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Brand Promise

Do You Deliver On Your Brand Promise?

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McDonalds Advertising
 
To the degree your brand meets the expectation of your customers, will define the true value by which your brand is measured.

I absolutely love these fast food images from a blog called Alphaila. (There are more if you have the time to visit.) They are perfect for illustrating the false promises brands can make to their audience/customers.  Now I am not picking on these fast food brands, I want to know how anyone continues to believe they will receive the product as promised, when the reality is so starkly different. Especially when people are in the store consuming the sorry reality right in front of a large poster beautifully illustrating the fantasy. Don’t these fast food companies realize that what they promise is a big fat lie?

Promises matter to people. If you don’t deliver what you promise to people, in time, you won’t matter to them. This is true in every product category. This is true in all walks of life.  More importantly, in our social media crazed world, vetting out broken promises made to consumers has instant ramifications to the credibility and trajectory of your brand’s perceived value.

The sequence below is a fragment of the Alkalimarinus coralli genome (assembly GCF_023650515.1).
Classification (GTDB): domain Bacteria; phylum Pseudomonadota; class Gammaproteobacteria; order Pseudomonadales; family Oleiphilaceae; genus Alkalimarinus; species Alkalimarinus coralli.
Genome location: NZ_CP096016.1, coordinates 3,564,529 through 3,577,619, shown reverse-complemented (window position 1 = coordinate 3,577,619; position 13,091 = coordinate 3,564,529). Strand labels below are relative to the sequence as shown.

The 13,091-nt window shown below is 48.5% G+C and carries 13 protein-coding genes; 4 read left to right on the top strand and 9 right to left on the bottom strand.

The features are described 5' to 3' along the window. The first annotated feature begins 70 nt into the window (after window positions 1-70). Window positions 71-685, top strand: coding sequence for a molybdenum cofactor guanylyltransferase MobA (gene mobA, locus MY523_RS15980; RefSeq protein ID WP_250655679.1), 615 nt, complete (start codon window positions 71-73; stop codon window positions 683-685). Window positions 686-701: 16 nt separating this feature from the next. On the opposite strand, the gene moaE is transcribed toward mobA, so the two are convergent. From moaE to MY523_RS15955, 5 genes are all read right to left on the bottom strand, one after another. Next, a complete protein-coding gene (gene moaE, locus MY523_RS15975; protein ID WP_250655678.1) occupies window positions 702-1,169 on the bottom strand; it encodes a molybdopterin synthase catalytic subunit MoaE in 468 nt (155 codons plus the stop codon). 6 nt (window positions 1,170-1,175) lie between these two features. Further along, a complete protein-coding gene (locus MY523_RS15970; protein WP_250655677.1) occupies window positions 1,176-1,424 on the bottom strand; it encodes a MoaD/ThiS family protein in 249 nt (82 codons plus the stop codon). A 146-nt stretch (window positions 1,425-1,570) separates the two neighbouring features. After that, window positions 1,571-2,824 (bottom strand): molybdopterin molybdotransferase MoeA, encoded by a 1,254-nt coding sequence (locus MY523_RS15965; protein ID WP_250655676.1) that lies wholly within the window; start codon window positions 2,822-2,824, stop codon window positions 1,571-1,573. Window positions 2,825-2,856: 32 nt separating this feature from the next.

Advertising images make implicit promises. When the product doesn’t match up to the advertised promise, isn’t that like cheating, or on some level, stealing from people’s hopes? Perhaps most advertising (in any form) is useless crap. Maybe brands can get away with this sort of thing because nobody is really paying attention anyway. But it’s worth thinking about… sh*t or shinola.

Like these brutally honest images, ask yourself if there is some part of your marketing and visual messaging that over-promises and under-delivers. In what ways could your marketing imagery be breeding mistrust and degrading your brand’s value?

Think about it.

Big Mac Advertising
 
Burger King Advertising
 
Taco Bell Advertising
 

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2 Comments

Jay Krish on September 19th, 2011 said

There has always been this disconnect between the promise and the actual delivery; conveniently qualified by a “Images are for illustration purposes only” disclaimer.

A sad but true fact of the advertising business.

Dean on September 20th, 2011 said

I agree with you Jay. Every once in a while though, a brand like VW comes out with honest or even self-deprecating advertising. The advertiser gains our trust and we discover that its products are actually pretty good.

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